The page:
(Reuters) - Asylum applications in Europe fell to the lowest level in April for over a decade as borders closed to prevent the spread of the coronavirus, European Union figures show, compounding the challenges of people fleeing conflict and persecution.
The number of asylum applications declined to 8,730 during April, an 86% drop from 61,421 in February, according to figures obtained by Reuters from the European Asylum Support Office (EASO). The EU had shut its external borders in March and many of its 27 member states suspended registration of applications.
The EASO figures also show a 44% drop in asylum applications from February to March, when states began imposing lockdowns.
“It is clear the access that potential asylum applicants had was severely restricted over the past few months, especially initially,” EASO executive director Nina Gregori told Reuters. “The situation for those in need of asylum has undoubtedly been very challenging. Already fleeing violence and persecution, the COVID-19 crisis has certainly compounded their situations.”
Most applications during 2020 through April were by Syrians followed by Afghans, Venezuelans and Colombians, EASO data show.
It had already become more difficult for asylum seekers to reach Europe in recent years. The bloc has blocked off previous overland migrant routes and provided aid to Libya and Turkey to inhibit crossings by sea into the EU.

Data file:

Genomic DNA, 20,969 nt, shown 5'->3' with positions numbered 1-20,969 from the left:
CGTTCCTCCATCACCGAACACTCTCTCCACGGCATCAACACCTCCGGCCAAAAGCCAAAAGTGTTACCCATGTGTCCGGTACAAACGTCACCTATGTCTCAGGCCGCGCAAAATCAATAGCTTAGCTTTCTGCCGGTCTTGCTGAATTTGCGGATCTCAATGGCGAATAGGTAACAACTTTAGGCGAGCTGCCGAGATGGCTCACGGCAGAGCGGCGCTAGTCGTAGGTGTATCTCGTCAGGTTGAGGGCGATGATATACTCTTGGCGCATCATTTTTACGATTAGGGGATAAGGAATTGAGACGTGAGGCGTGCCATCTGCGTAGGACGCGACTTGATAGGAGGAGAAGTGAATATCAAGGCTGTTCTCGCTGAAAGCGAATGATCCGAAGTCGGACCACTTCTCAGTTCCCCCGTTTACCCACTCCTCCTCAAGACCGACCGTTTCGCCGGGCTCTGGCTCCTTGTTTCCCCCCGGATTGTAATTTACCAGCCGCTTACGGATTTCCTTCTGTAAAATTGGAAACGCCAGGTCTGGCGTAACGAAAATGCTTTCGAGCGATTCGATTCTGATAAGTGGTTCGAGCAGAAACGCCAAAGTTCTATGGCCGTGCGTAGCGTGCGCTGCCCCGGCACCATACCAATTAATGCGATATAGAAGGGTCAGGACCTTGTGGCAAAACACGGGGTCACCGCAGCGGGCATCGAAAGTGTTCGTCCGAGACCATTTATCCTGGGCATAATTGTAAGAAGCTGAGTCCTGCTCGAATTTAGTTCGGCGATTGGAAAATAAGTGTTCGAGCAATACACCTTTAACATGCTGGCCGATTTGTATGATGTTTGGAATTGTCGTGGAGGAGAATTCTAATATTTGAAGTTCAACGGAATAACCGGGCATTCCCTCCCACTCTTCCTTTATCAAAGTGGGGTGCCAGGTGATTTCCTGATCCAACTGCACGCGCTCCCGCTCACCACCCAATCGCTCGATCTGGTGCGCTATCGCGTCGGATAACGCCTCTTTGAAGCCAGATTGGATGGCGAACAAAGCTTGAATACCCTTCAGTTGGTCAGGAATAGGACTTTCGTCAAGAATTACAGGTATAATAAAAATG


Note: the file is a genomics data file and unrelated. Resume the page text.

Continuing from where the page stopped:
In April, Italy said it would not let migrant boats operated by charities dock as its ports could not be considered safe because of the coronavirus pandemic. Malta also said it could no longer guarantee the rescue of migrants or allow their disembarkation during the coronavirus emergency.
Those who made it to Europe during the COVID-19 pandemic but were unable to apply for asylum are now more at risk, said Petra Baeyens, senior legal officer at the European Council on Refugees and Exiles (ECRE), a network of more than 100 non-governmental organisations across 40 European countries.
“They have limited access to health care, and are considered to be irregularly on the territory as long as they have not made their asylum application,” Baeyens told Reuters.
“Their vulnerabilities are not being addressed and they are more prone to become victims of exploitation.”
Reporting by Lena Masri; Editing by Mark Heinrich
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